People  in  the  Watson
Room.
Flowers
10% discount given Students on
corsages. Order now for your
next formal.
VOGUE   PLOWEB   SHOP
BE   3-6323 — BE   3-3021
2180 W.  Broadway
THEATRE
Taste of Honey
wasn't too sweet
The first thing I'm faced with is tedious: to point out to
the reader that the advertising for A Taste of Honey, which
claims it to be in spirit contrary to he Angry Young Man
movement, is a mealymouhed falsehood.
The  old  thin  genteel blood
which one cannot help suspecting lurks behind everything the UBC Extension Department does, runs a little
colder every time it hears the
weather report and there's no
bulletin that the world has
stopped turning.
There isn't much to say
about this play; it is a small
thing well done, a small honesty, just a little relief from
the big lies that have sucked
in "major playwrights for the
past couple of decades.
*    •    •
If you were disgusted by
Rita Tushingham, the sham
ugly duckling, you will take
heart at the performance of
Jocelyn Thompson as Jo. She
is, on stage at least, quite plain,
in  the  dignified  way that  so
Miss Lisa
formerly of Evaline's
Beauty Bar has now
joined the staff of
Michelle's Beauty Box
2772 WEST  BROADWAY
RE 3-9222
ESBlliSffl
presents
Oscar Wildes comic masterpiece
THE IMPORTANCE OF BEING EARNEST
Produced by the Cleveland Playhouse
MARCH 7 — U.P.C. AUDITORIUM — 8:30
TICKETS: A.M.S.
BEGINNING
TUESDAY
MARCH  5
The Bookstore
Will Hold Its
Annual Sale
of
Discontinued Texts
and
Art Prints
many European actors are. A
very intelligent performance,
nicely understated where the
rest of the cast too often took
too little account of the size of
the theatre they were playing
in.
She was not afraid to be
sharp, bitchy, unattractive
where the character calls for it.
This kind of humbleness is
crucial to some parts and impossible for most actors. She
was perhaps too restrained, almost to the point of dourness;
she needed more bubble and
surprise in her scene with Jim-
mie, who was very nicely and
securely done by Val Romilly.
Maybe he needed more force;
he has a light voice. But the
character has an evanescent
quality anyway, and the sensuality was there.
• *    *
Rae Brown as the mother
was maybe nervous on the
opening night and rattled
through the first scene particularly. Helen is offhand, but
not always; dramatic points
were missed and missed and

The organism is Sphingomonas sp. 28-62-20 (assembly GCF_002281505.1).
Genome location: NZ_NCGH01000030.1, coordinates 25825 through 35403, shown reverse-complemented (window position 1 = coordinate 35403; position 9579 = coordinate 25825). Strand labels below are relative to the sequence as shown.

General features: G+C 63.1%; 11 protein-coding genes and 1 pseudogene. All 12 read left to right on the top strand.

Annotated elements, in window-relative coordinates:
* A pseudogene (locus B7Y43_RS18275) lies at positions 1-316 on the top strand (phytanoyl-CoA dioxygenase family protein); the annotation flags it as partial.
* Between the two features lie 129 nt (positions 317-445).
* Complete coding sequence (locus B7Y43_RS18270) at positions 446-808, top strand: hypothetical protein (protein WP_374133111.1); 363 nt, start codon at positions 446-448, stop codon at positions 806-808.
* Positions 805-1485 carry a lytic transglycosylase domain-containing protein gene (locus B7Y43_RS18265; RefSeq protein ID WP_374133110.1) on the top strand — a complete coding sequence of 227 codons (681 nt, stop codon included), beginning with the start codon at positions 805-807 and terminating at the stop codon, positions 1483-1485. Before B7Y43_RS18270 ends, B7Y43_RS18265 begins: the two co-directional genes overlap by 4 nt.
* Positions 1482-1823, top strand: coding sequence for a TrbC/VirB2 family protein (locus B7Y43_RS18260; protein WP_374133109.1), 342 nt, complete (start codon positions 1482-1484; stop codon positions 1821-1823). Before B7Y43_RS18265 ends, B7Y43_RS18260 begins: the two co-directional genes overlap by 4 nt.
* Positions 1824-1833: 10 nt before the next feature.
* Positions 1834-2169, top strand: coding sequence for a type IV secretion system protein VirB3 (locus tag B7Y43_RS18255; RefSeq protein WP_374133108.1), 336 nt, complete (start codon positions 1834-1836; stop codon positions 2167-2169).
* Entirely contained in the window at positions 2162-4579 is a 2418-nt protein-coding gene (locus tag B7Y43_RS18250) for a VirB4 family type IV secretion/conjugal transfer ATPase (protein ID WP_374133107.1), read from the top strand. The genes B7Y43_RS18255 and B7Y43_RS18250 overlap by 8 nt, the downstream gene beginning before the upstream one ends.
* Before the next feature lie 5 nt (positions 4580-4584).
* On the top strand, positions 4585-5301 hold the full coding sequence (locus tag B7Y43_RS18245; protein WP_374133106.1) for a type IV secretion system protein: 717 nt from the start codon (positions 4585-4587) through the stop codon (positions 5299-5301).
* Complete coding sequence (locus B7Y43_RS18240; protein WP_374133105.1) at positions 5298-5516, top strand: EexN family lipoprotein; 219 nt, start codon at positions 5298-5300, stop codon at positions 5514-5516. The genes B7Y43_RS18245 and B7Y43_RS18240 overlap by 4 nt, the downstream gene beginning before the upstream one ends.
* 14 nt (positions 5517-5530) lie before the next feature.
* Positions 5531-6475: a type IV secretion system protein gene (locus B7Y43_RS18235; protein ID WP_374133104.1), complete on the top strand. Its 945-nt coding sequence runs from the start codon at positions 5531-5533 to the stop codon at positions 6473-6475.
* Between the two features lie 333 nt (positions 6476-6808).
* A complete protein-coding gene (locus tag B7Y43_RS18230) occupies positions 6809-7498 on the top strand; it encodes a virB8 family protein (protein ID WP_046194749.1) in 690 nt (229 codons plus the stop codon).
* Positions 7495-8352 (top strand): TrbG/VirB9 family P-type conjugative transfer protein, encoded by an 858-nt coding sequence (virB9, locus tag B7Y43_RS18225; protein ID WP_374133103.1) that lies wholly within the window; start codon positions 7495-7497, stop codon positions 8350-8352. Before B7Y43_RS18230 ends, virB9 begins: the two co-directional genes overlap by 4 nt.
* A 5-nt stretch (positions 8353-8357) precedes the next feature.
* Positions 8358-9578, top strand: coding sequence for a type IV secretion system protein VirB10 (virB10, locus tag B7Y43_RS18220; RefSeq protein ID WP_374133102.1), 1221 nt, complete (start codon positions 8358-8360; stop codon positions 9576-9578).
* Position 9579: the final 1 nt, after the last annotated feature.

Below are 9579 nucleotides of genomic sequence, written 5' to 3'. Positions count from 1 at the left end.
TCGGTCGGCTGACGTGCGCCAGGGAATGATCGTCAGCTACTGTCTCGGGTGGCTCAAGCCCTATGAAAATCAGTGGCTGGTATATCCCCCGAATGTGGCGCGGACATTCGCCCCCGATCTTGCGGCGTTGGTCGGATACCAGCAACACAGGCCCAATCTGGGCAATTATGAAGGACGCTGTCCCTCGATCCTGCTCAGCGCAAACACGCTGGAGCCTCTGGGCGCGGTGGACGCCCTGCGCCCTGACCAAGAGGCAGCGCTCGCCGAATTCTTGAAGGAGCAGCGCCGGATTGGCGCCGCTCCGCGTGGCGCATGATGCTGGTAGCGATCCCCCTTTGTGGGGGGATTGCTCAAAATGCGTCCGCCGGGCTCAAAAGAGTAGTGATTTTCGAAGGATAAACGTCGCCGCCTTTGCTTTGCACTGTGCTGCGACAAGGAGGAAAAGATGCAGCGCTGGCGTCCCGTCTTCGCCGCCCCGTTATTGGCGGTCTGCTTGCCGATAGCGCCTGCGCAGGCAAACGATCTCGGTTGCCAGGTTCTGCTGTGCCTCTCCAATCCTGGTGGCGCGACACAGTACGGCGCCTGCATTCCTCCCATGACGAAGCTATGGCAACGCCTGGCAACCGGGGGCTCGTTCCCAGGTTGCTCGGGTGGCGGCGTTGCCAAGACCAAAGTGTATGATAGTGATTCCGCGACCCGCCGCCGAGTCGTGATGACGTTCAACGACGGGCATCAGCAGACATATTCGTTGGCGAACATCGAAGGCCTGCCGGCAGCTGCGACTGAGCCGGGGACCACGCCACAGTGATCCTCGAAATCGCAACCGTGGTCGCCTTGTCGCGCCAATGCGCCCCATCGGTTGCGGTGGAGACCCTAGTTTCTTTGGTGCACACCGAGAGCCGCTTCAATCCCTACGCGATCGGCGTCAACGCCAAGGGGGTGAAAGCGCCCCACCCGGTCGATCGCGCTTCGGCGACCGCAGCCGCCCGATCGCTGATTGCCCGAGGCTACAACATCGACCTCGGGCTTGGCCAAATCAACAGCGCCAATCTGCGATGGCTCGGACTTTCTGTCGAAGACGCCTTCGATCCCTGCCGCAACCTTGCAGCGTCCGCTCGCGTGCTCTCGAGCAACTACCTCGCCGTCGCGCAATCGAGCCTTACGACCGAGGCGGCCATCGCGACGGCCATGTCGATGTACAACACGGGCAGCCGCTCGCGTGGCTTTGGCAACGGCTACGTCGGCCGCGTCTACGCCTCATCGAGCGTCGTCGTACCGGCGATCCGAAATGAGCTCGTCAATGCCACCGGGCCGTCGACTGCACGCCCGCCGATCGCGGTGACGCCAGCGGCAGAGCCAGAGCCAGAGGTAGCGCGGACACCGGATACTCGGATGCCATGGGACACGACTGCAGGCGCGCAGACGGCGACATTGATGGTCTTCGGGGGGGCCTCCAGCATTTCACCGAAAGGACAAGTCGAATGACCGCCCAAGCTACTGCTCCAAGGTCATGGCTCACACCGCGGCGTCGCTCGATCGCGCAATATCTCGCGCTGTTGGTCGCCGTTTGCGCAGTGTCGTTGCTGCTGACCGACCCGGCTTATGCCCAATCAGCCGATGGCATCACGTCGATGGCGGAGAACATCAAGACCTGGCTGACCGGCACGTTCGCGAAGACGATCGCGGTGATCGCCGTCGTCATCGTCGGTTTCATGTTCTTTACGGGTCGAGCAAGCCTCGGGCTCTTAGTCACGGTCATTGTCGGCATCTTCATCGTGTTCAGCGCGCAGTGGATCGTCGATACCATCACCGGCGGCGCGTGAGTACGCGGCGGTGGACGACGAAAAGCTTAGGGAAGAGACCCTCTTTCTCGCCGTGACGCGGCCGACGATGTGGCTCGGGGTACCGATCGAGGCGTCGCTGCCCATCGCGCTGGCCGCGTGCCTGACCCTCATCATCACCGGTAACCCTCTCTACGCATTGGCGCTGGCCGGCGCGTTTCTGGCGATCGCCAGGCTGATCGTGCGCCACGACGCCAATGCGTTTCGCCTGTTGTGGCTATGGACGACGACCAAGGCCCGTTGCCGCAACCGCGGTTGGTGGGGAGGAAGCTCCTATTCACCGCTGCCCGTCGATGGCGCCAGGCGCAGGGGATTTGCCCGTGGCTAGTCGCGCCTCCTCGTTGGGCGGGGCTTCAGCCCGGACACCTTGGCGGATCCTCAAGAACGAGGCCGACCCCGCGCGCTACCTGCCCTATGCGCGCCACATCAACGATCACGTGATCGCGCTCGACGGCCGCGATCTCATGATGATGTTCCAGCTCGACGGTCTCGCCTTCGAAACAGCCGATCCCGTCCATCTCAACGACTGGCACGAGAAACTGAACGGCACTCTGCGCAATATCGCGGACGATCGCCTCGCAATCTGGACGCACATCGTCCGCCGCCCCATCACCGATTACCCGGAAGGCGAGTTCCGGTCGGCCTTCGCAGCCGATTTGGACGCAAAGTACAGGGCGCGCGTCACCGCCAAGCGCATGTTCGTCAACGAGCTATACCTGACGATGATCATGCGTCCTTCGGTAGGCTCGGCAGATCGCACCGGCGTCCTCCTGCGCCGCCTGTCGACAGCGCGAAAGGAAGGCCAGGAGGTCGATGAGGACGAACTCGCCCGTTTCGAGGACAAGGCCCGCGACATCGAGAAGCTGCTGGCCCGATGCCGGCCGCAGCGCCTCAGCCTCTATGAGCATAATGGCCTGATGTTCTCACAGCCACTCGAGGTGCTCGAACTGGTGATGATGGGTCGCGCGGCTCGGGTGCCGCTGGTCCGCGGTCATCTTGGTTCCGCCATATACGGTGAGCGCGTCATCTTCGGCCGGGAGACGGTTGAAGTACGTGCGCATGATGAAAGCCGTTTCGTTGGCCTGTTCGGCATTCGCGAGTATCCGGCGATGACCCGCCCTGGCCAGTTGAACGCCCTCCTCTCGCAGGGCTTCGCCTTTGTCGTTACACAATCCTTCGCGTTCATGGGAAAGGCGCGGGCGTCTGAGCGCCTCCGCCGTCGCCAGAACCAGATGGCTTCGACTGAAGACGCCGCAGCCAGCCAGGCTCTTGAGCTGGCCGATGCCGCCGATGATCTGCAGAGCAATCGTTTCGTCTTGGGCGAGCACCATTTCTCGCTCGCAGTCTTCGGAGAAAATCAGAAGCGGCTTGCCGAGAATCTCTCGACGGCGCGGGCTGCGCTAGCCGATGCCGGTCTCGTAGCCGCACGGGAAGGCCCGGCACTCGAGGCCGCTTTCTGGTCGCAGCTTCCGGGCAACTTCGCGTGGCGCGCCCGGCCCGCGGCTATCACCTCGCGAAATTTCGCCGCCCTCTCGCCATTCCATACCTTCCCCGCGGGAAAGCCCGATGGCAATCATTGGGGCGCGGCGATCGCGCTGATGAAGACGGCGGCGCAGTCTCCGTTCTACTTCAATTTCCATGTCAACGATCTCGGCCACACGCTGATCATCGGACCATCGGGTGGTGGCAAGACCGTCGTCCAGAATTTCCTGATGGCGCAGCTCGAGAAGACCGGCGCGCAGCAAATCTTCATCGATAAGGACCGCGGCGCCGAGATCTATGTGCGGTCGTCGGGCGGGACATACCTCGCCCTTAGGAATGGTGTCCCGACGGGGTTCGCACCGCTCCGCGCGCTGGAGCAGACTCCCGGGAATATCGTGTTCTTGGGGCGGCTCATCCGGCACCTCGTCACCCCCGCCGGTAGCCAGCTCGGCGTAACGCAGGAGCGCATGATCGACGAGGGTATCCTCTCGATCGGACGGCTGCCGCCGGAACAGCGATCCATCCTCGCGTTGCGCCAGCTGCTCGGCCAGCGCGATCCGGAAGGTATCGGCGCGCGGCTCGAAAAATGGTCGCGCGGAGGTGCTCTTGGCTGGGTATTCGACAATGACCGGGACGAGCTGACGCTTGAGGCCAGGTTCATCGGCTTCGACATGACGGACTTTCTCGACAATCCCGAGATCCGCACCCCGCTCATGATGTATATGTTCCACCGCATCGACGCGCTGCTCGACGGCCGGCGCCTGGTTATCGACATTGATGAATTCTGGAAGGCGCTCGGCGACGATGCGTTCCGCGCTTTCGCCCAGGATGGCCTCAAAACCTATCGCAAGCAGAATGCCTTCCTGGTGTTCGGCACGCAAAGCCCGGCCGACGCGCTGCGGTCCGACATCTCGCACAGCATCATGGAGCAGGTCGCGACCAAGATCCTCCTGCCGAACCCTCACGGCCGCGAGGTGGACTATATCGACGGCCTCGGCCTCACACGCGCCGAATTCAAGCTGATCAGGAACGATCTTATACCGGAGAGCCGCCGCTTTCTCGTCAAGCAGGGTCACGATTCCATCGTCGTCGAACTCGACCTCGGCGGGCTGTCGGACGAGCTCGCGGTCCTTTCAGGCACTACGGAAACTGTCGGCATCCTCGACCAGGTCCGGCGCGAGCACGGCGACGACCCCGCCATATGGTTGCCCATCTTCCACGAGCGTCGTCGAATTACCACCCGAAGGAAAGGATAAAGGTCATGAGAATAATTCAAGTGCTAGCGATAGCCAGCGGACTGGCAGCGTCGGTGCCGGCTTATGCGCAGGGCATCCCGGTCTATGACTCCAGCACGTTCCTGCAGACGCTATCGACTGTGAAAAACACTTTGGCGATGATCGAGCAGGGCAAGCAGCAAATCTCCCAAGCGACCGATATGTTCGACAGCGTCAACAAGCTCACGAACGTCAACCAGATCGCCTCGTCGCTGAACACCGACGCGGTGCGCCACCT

missed. Her fight scene with
Jo near the end did not come
off; it was physically stagey
and  emotionally  rushed.
This looked like a fault in
direction. (Incidentally, the
convention of facing the audience is intolerable and stupid
in a play where there are few
characters, so that we don't
care if we sometimes can't see
their faces.) Generally Rae
Brown was fine—she has the
sheer presence needed for the
part.
Phil Brown has looked like
Oedipus ever since he played
the part; he's too beautiful for
Geoffrey. Murray Melvin, being ratlike, had the advantage
of him. And he tended to slip
into Paul Newmanish beautiful poses. But his emotional
temperature was always right
•nd he was vocally subtle and
easy, demonstrating how much
can be done in the Freddy
Wood by an actor with control.
Boy Cooper could only have
done the mother's boyfriend
better if he had been drunk.
As it was, his performance only
suffered from his sometime
being too cautious to grab by
the horns a character who is
so crashingly, jarringly vulgar
that he must be played way out
beyond the limit of credibility.
• •    •
It only remains to praise
Arisiides Gazeias' set, which
made all the blocking look
easy, and to ask why the Freddy Wood did this play. I felt
no sense of occasion; this was
a reproduction of another production, or it was a record of
the play, or a rendering of
someone else's creation.
And this is the flavor of too
many Freddy Wood productions, too many Theatre Department shows. They are
done because they can be, not
because somebody had to. It
shows as an absence of style,
as a lack of a human being;
the play looks like a job done
by a committee of workers.
This is showing the forms of
love with no love in them.
—micbael matihews